It’s a struggle that many couples in long-distance relationships face, but months without a kiss could finally be a thing of the past – thanks to a bizarre new invention.

Created by an engineer in China, the ‘miracle’ device has a moving silicon mouthpiece that lets you kiss your partner remotely.

Sensors mimic the pressure, movement and heat of your partner’s lips while even transmitting smooching sounds to make it as realistic as possible.

People can also use the device when the recipient is nearby but physical contact is not an option – for example, if someone has a mouth infection or a disease such as Covid.

Scientists have already been working on bringing kissing to the ‘metaverse’ – the virtual shared space that’s accessible via the internet.

The ‘long-distance lovers miracle kissing device’ was invented and patented by the Changzhou Vocational Institute of Mechatronic Technology in eastern China.

‘In my university, I was in a long distance relationship with my girlfriend,’ Jiang Zhongli, one of the inventors, told the Global Times.

‘We only had contact with each other through the phone – that’s where the inspiration of this device originated.’

Because it’s connected to the internet, it works however far away the two people are.

Users insert their smartphone into the top of the device and start ‘recording’ their smooch by kissing the device’s lips.

When they’re finished they can upload and save their kiss to an accompanying app before it’s sent to the recipient – a bit like sending a WhatsApp message.

The fake lips on the recipient’s device recreate the movements of their partner’s kiss while transmitting noises – if they made any.

According to South China Morning Post, one set of lips is priced at 260 yuan (£30 or $38) or 550 yuan (£66 or $80) for a pair on Chinese e-commerce platform Taobao.

Customer feedback so far has varied.

One buyer said: My partner didn’t believe [remote kissing] could be achieved at first, so her jaw dropped when she used it.

‘This is the best surprise I have given her during our long-distance relationship’, the post said.

‘Thank you technology.’

A user on social networking platform Weibo also said: ‘I don’t understand but I’m utterly shocked.’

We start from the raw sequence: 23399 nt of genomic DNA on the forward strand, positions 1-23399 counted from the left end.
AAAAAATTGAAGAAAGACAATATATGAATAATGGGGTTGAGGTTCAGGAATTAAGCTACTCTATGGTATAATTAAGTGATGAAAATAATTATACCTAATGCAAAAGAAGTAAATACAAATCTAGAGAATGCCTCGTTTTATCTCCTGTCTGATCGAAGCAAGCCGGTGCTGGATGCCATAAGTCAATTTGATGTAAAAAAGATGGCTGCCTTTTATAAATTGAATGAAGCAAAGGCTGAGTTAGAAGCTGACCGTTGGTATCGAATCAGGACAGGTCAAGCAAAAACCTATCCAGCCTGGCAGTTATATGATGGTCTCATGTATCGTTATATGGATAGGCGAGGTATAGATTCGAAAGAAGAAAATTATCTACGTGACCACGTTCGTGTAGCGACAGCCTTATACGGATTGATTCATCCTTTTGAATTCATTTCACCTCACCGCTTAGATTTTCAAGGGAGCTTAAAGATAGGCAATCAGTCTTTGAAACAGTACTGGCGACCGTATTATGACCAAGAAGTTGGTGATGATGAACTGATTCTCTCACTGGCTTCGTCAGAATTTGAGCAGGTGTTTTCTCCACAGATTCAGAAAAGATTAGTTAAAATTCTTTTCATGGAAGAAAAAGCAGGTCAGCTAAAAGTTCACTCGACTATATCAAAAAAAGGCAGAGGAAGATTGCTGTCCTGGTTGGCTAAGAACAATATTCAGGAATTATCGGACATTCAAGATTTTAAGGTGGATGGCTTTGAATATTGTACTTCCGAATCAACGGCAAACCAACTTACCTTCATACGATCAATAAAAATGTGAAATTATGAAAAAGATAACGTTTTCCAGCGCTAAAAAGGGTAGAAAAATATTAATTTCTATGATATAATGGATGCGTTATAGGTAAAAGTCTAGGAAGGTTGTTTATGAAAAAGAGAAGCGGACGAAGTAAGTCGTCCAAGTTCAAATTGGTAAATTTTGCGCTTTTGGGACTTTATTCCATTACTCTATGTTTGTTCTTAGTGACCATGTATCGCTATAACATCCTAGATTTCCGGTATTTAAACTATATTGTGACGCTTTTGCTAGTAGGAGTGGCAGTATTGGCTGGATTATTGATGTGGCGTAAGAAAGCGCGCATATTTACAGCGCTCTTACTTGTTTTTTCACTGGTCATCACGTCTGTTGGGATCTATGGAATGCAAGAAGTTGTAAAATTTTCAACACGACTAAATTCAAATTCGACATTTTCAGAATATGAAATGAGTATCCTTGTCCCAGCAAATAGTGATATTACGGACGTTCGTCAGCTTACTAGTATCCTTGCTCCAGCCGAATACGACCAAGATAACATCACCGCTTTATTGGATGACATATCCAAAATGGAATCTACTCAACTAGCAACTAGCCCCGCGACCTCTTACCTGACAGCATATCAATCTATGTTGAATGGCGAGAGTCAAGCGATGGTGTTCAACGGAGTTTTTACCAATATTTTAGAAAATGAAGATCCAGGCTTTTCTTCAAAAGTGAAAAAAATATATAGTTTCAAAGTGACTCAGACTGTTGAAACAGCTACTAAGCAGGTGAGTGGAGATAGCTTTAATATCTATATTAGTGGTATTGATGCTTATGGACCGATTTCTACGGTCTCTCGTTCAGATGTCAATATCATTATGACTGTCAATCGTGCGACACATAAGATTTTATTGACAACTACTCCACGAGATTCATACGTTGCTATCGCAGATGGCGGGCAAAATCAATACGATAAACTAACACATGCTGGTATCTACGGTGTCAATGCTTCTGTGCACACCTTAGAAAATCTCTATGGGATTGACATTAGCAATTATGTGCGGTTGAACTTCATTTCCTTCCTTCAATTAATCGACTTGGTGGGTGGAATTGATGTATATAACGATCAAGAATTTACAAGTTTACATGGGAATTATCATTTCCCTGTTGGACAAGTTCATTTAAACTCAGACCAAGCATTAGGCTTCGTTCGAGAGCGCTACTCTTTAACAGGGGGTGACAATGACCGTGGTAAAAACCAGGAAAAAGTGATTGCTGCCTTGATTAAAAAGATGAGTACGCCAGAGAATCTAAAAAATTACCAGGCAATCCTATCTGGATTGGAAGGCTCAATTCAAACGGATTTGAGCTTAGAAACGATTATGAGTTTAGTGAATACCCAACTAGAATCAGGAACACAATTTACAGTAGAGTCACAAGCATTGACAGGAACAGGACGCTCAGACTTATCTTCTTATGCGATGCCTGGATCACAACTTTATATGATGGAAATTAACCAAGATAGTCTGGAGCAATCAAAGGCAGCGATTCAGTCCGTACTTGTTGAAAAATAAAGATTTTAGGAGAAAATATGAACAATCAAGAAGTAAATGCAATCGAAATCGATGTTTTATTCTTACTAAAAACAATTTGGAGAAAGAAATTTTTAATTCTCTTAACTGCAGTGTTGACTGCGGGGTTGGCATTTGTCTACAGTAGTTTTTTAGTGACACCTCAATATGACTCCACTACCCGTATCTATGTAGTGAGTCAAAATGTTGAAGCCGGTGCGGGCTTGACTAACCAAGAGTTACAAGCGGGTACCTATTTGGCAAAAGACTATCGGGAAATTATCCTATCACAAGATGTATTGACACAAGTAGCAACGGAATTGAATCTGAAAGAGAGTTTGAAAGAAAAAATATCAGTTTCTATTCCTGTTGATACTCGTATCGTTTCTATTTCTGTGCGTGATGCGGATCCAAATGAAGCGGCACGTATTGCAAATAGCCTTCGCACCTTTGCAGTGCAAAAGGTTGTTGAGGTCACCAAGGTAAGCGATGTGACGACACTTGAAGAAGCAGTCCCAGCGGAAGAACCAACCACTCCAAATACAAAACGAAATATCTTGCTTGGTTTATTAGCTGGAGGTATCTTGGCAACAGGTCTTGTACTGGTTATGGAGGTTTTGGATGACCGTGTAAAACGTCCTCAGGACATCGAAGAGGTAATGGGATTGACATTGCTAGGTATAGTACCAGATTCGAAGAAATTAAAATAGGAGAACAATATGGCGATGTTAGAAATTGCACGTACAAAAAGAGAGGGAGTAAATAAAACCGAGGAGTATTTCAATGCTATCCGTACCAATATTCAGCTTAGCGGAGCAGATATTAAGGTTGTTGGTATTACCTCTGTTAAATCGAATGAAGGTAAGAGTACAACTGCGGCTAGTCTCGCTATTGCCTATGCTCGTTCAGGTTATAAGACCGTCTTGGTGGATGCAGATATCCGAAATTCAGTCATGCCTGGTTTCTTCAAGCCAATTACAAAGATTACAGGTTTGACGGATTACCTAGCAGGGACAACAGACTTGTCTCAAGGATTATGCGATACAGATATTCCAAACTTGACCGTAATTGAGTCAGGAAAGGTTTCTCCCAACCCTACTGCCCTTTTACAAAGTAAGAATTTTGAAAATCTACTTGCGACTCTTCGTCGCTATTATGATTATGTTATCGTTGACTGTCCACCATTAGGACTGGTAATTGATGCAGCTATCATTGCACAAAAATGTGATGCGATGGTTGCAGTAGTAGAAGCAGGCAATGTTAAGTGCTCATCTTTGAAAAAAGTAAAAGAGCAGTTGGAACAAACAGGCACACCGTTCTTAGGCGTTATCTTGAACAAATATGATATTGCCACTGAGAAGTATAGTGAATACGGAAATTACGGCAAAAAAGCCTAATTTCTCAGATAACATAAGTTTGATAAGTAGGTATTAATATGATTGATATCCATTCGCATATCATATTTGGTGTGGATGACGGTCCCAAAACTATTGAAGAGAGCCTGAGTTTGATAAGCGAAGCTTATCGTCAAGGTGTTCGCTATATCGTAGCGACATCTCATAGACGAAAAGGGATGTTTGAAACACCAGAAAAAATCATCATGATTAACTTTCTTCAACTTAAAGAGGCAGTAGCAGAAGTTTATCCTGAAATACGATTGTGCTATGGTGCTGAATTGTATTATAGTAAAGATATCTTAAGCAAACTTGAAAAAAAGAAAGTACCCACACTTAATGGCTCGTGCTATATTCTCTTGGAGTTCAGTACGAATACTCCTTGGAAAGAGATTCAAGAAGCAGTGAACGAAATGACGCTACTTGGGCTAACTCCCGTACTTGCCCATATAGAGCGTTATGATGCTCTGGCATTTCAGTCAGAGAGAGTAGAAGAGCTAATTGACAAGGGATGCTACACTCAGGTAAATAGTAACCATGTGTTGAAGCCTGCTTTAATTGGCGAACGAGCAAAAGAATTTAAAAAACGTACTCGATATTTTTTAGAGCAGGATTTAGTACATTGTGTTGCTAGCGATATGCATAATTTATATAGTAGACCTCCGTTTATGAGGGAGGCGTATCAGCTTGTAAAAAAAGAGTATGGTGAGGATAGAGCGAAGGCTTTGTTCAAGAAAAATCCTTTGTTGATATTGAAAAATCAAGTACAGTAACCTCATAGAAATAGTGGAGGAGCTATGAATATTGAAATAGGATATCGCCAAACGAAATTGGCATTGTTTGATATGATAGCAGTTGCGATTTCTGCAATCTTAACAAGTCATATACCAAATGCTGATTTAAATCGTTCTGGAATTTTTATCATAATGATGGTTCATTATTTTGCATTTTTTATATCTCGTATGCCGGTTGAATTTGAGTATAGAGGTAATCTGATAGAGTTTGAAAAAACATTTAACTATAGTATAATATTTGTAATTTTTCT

Another offered a slightly more intimate suggestion for the next version of the technology.

‘It’s a wonderful invention, but where’s the tongue?’ they posted to Weibo.

According to Jiang, the creation promotes only monogamous relationships – those with only one partner at a time, rather than multiple partners.

This is because it can only pair one sender and one receiver at a time, preventing amorous singletons from making out with several other users.

Jiang is now hoping to partner with interested companies that can help him expand and perfect the design.

He claims that 100 devices are already being sold through Taobao every month, but hopes to ramp up production and sales.

The gadget is similar to ‘Kissinger’, a Malaysian invention that has a touch-sensitive silicon pad.

But by creating a set of lips, Jiang’s device offers more realism for remote couples.

Virtual kissing is set to be the next big frontier for virtual reality and especially the metaverse, the concept of a shared virtual space that’s being pioneered by Mark Zuckerberg’s firm Meta.

Researchers in Pennsylvania have already adapted a virtual reality headset so it lets people kiss in the metaverse.

A thin array of sensors integrated into the underside of the headset direct ultrasound energy at different parts of the mouth, including the lips, teeth and tongue.

Remote kissing may be proving popular largely due to China’s ‘Zero-Covid’ approach to the pandemic over the past three years.

The policy, enforced by President Xi Jinping’s Chinese Communist Part (CCP), has involved strict lockdowns, regular PCR tests and long quarantines.

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